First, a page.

As he has underlined, these are measures similar to those promoted by other European countries, as opposed to the measures proposed by the government, which tend to give “the image of a country with low solvency”. . “We shake hands with the government and they understand that we are leaving with good will,” he added.
Bendodo has pointed out that the government “always goes astray” because “what was a recommendation” on energy saving “is now a regulation by decree”. In his opinion, one must sit down with the parties, the autonomous and the municipalities in order to come to an agreement instead of getting information from “the newspapers”.
“What work does it take to expand the dialogue and for the government to sit down with the FEMP, the Autonomous Communities and the PP itself so that they can explain to us what they want to do?” he asked, adding if this is the They will “understand” the case as a recommendation from Europe, but “swallowing” the “imposition” makes it difficult for them to “accept” it.
WITHOUT “IDEOLOGICAL PREJUDICES” BEFORE NUCLEAR POWER PLANTS
Given that Feijóo’s plan includes measures that Pedro Sánchez is now proposing, such as lighting or lowering the air, Bendodo has insisted “it’s in line with what other countries are doing,” and defended, “not ideological ones.” To have prejudices to face the crisis, but “common sense” using “all resources”, such as nuclear energy.
“The energy crisis cannot be met with ideology,” he added, underlining that in other countries there is already talk of extending the useful life of nuclear power plants, but in Spain, because of an “ideological prejudice on the left,” this “condemns not to do it.” In his opinion, Spain “cannot consider this luxury”.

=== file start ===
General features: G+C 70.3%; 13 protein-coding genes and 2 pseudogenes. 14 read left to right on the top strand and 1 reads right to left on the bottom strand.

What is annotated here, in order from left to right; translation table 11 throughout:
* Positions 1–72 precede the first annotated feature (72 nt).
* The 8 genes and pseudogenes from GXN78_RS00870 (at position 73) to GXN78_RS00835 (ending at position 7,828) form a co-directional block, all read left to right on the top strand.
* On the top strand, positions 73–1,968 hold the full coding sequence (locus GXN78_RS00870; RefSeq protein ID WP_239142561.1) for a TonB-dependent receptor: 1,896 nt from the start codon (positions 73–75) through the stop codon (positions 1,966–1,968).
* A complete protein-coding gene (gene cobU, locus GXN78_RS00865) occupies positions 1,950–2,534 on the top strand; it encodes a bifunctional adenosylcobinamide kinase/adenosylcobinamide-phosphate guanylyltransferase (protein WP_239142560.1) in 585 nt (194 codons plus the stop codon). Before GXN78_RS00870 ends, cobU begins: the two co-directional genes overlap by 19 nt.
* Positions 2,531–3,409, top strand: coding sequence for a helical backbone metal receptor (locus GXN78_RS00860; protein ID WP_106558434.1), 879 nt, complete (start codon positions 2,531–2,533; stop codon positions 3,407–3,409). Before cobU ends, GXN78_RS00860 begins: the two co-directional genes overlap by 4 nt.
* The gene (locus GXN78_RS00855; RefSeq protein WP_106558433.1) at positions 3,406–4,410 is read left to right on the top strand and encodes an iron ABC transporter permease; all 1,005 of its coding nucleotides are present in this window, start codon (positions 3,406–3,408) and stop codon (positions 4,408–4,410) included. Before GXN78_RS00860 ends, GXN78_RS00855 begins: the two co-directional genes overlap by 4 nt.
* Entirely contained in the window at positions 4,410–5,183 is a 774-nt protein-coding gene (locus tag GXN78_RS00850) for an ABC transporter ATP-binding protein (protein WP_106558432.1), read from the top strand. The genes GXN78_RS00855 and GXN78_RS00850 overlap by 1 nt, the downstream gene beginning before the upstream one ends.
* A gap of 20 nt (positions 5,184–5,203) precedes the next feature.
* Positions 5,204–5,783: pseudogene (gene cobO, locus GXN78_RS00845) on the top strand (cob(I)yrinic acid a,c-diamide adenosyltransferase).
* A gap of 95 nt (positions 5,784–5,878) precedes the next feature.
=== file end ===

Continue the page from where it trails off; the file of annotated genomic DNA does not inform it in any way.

In the same vein, the PP’s Deputy Economy Minister, Juan Bravo, described it as “surprising” to hear the governor speak of unilateralism when, through this royal decree, they act “without regard to the autonomous communities”. local entities and affected sectors”. “Maybe they’ll improve with those words,” he added.
BRAVO ASKED WHY THE MEASURES ARE APPLIED UNTIL NOVEMBER
In an interview on Antena 3 collected by Europa Press, Bravo has also accused the government’s third vice-president, Teresa Ribera, of asking Spaniards for “solidarity” when she was “the first” to say that Spain had “none” had to support because I had done my homework better.
In this sense, Bravo has indicated that anyone getting close to reality is listening to the PP leader, who points to the need for an energy efficiency plan that must be “agreed and recommended, never imposed”.
Likewise, he has warned that we have legal certainty and must meet “the entire legal issue”, stressing the states of alarm during the Covid-19 pandemic which were eventually “declared unconstitutional”.
“It’s also surprising that if Europe has set a date for this cut for March 2023, why are the measures being extended to November?” he wondered, while claiming that Sánchez “should be the first to make a mark.” puts”.